Now that he was down within the atmosphere again, he could see that it was not just his imagination, but the planet had indeed changed; the sky was clearer, for a start. He wondered if the scientists had found a way to reverse the global warming and reduce the poisonous gas emissions, but then he saw the cities. All over the planet were huge stone outcrops, buildings not made of wood and natural materials, but of synthetic compounds that glared against the sky. Coming closer to the ground he could make out the inhabitants; tall, almost-bald, tail-less creatures roamed everywhere. They were clearly of a similar species to himself and yet a world removed. He knew this was not a change that could have happened in thirty years, but had no explanation for where his own people were. Had he not been daydreaming through his lessons on the theory of spaceflight, he might well have realised that he was experiencing time dilation first hand. All that distance he had crossed at near-light speed had seemed a long thirty years to him, but to Earth, millenia had passed and his people had died out millions of years ago.
Passing from night into day as he sped towards the source of the signal, Maart stared all around the landscape surrounding his little ship, noticing that, despite the differences between his people and these new inhabitants, the latest tenants of Earth looked like they were making a lot of the same mistakes. Light and noise pollution were everywhere, something his people had not suffered from, as well as massive plumes of near-luminous white smoke rising into the night sky.
Finally he reached the building from which the signal was emanating. It was open, though there were very few people around, which meant he could easily sneak inside without being seen. As he crept along the echoing stone corridors, the range of weapons, skeletons, monuments and old artifacts led him to the conclusion that this was a museum, though his focus was fixed on the bracelet on his wrist which registered his proximity to his goal with an accelerating pulse. Eventually the corridor came to an end and he stood facing a wall.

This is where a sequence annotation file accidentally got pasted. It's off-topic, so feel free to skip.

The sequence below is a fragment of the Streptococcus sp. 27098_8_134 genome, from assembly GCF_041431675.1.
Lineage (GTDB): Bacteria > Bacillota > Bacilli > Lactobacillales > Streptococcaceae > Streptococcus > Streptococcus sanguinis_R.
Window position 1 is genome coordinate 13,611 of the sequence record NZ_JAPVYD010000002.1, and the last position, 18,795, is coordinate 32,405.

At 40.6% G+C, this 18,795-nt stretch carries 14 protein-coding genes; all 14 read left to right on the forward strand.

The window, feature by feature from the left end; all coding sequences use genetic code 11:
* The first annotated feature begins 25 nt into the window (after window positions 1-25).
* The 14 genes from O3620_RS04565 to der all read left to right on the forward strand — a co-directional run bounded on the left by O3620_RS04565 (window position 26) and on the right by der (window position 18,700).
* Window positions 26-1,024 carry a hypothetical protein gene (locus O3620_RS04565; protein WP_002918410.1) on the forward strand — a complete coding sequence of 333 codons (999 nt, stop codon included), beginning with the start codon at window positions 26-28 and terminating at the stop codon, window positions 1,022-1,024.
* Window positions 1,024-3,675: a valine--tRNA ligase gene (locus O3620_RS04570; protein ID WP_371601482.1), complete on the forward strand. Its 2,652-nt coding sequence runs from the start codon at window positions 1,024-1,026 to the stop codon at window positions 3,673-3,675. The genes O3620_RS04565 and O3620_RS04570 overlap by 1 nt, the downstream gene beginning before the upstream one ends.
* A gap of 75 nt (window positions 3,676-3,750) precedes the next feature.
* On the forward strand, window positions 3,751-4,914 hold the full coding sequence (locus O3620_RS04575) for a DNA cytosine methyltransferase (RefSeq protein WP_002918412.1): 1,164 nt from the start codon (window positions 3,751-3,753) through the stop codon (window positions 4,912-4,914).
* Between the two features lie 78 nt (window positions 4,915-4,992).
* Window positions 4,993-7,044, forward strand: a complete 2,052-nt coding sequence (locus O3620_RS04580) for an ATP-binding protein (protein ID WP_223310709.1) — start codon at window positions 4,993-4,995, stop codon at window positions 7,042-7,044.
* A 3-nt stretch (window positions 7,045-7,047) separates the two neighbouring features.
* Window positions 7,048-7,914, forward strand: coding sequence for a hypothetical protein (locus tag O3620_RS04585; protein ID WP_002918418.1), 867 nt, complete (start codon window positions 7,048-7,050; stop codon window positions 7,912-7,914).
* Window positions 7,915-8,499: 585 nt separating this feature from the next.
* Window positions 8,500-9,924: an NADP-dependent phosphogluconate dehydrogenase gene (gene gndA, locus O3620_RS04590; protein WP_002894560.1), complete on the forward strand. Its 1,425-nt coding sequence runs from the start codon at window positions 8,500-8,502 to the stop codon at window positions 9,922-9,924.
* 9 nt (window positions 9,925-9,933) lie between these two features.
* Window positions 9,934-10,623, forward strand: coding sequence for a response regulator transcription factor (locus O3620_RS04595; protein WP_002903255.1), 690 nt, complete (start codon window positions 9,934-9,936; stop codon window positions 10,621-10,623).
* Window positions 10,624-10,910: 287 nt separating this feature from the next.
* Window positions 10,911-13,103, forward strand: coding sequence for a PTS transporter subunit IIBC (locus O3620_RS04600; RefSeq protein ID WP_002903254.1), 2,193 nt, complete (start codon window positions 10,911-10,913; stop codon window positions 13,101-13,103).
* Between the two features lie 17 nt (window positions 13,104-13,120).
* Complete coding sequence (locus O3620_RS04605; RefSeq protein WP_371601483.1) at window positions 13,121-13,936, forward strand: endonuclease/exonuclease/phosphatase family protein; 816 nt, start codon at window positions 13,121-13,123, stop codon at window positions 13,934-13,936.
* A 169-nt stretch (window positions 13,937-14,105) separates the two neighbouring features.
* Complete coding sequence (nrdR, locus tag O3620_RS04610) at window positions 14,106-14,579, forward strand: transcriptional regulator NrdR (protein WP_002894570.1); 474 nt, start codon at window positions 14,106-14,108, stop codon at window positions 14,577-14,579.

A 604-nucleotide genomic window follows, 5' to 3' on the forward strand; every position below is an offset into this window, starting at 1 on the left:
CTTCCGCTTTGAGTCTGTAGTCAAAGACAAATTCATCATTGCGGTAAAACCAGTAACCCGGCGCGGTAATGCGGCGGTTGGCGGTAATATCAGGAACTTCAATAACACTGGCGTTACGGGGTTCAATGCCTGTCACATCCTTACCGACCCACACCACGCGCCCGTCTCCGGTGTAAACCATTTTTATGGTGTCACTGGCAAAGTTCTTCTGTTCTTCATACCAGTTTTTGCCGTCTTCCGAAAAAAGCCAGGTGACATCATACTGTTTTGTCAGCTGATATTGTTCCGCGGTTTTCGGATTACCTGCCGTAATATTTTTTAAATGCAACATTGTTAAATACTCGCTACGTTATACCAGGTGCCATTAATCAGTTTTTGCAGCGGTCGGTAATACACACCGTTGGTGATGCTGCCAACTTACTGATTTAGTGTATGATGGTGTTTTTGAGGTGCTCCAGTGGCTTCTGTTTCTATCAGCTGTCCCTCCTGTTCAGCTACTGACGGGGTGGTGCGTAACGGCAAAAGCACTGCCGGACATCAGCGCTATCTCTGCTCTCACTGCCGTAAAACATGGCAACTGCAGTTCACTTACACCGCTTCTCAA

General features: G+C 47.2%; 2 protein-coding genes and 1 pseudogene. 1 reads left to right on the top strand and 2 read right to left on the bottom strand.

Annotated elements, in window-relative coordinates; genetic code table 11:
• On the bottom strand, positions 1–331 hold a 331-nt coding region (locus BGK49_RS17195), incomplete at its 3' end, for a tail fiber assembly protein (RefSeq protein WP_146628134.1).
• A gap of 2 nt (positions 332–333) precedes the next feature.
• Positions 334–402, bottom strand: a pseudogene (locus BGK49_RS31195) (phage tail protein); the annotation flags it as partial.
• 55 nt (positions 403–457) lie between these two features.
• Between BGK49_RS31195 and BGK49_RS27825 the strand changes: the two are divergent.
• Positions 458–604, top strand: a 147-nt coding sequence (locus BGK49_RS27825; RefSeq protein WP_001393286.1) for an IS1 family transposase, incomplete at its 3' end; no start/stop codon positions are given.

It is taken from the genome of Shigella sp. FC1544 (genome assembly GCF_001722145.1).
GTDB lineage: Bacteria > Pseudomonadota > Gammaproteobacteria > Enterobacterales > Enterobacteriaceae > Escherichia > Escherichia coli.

He looked up. There she was.
The fossil, attached to the wall facing him, could have belonged to any one of his people, but for one thing. On the wrist of one of the figure’s outstreached arms was a faint, but rapid, pulsing glow of pale green light, perfectly synchronised with the frequency of the pulse illuminating his own wrist. He stepped forward and touched the delicate skeletal structure where it was lit, his finger lingering for a moment before tracing the arm bones back to the body and stroking the skull. Her mother had died in childbirth and he had raised her on his own until that dreadful day.
“Good night, my darling daughter,” he said, for the first time in 47 million years.
By: Jeff Hite
Sara hated the environmental suit she was wearing. It didn’t fit properly and the air recycling system smelled as if they last person who wore the suit was a long dead whale. But since her suit had been damaged the day before, this suit was the only one that she had access to, and this find was way too important to wait until her suit was repaired.
Three days ago they had found the remains of a village that was probably the oldest thing they had found yet. They had yet to find any remains but the team knew that If was not a custom to bury their dead near their dwellings, and so far that is all the scans had found. The dwellings went from nearly the size of the transport ship, to smaller than the landing craft. It was in one of these smaller buildings that her suit had been damaged, when an ancient piece of equipment, proved to be still sharp enough to slice her suit from wrist to elbow. It was a surprising find to be sure, but it had cut her day short.
“Sara, what were you thinking?” Doctor March, the team lead, had asked.